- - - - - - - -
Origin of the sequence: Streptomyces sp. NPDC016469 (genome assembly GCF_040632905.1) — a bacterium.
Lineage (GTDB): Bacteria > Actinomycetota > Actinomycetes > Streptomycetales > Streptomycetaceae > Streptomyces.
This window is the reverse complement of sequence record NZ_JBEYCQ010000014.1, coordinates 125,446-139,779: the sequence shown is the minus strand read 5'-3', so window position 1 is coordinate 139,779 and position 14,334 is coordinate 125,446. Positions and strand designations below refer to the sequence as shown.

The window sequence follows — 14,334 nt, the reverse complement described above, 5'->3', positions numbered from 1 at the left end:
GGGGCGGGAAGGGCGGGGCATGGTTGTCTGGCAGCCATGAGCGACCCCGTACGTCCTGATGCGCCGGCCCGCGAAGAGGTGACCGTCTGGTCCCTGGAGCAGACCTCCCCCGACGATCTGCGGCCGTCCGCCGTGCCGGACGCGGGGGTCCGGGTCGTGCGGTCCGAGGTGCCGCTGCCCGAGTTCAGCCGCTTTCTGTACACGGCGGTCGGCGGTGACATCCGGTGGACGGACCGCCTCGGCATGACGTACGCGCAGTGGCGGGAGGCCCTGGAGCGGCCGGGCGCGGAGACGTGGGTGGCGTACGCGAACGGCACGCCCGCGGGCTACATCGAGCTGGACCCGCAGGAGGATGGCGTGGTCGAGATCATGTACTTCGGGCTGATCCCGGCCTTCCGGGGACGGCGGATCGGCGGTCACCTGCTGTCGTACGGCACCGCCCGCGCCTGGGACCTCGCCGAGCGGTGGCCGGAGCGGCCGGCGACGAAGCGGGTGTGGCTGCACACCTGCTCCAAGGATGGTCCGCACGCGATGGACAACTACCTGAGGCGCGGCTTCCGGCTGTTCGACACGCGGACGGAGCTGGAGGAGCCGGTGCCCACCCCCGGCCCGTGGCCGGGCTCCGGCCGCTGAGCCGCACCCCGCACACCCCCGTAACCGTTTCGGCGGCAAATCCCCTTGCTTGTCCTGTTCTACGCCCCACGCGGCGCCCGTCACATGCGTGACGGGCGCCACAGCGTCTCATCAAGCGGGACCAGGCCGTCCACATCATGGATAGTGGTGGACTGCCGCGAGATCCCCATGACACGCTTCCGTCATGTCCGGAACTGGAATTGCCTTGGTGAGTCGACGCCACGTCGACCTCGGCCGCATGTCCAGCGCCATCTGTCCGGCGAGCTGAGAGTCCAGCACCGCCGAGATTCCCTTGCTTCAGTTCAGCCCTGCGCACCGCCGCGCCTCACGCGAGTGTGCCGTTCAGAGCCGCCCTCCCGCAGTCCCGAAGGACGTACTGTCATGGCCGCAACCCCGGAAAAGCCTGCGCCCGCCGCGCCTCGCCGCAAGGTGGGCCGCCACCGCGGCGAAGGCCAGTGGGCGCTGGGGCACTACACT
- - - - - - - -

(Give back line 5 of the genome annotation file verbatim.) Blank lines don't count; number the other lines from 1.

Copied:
GGGGCGGGAAGGGCGGGGCATGGTTGTCTGGCAGCCATGAGCGACCCCGTACGTCCTGATGCGCCGGCCCGCGAAGAGGTGACCGTCTGGTCCCTGGAGCAGACCTCCCCCGACGATCTGCGGCCGTCCGCCGTGCCGGACGCGGGGGTCCGGGTCGTGCGGTCCGAGGTGCCGCTGCCCGAGTTCAGCCGCTTTCTGTACACGGCGGTCGGCGGTGACATCCGGTGGACGGACCGCCTCGGCATGACGTACGCGCAGTGGCGGGAGGCCCTGGAGCGGCCGGGCGCGGAGACGTGGGTGGCGTACGCGAACGGCACGCCCGCGGGCTACATCGAGCTGGACCCGCAGGAGGATGGCGTGGTCGAGATCATGTACTTCGGGCTGATCCCGGCCTTCCGGGGACGGCGGATCGGCGGTCACCTGCTGTCGTACGGCACCGCCCGCGCCTGGGACCTCGCCGAGCGGTGGCCGGAGCGGCCGGCGACGAAGCGGGTGTGGCTGCACACCTGCTCCAAGGATGGTCCGCACGCGATGGACAACTACCTGAGGCGCGGCTTCCGGCTGTTCGACACGCGGACGGAGCTGGAGGAGCCGGTGCCCACCCCCGGCCCGTGGCCGGGCTCCGGCCGCTGAGCCGCACCCCGCACACCCCCGTAACCGTTTCGGCGGCAAATCCCCTTGCTTGTCCTGTTCTACGCCCCACGCGGCGCCCGTCACATGCGTGACGGGCGCCACAGCGTCTCATCAAGCGGGACCAGGCCGTCCACATCATGGATAGTGGTGGACTGCCGCGAGATCCCCATGACACGCTTCCGTCATGTCCGGAACTGGAATTGCCTTGGTGAGTCGACGCCACGTCGACCTCGGCCGCATGTCCAGCGCCATCTGTCCGGCGAGCTGAGAGTCCAGCACCGCCGAGATTCCCTTGCTTCAGTTCAGCCCTGCGCACCGCCGCGCCTCACGCGAGTGTGCCGTTCAGAGCCGCCCTCCCGCAGTCCCGAAGGACGTACTGTCATGGCCGCAACCCCGGAAAAGCCTGCGCCCGCCGCGCCTCGCCGCAAGGTGGGCCGCCACCGCGGCGAAGGCCAGTGGGCGCTGGGGCACTACACT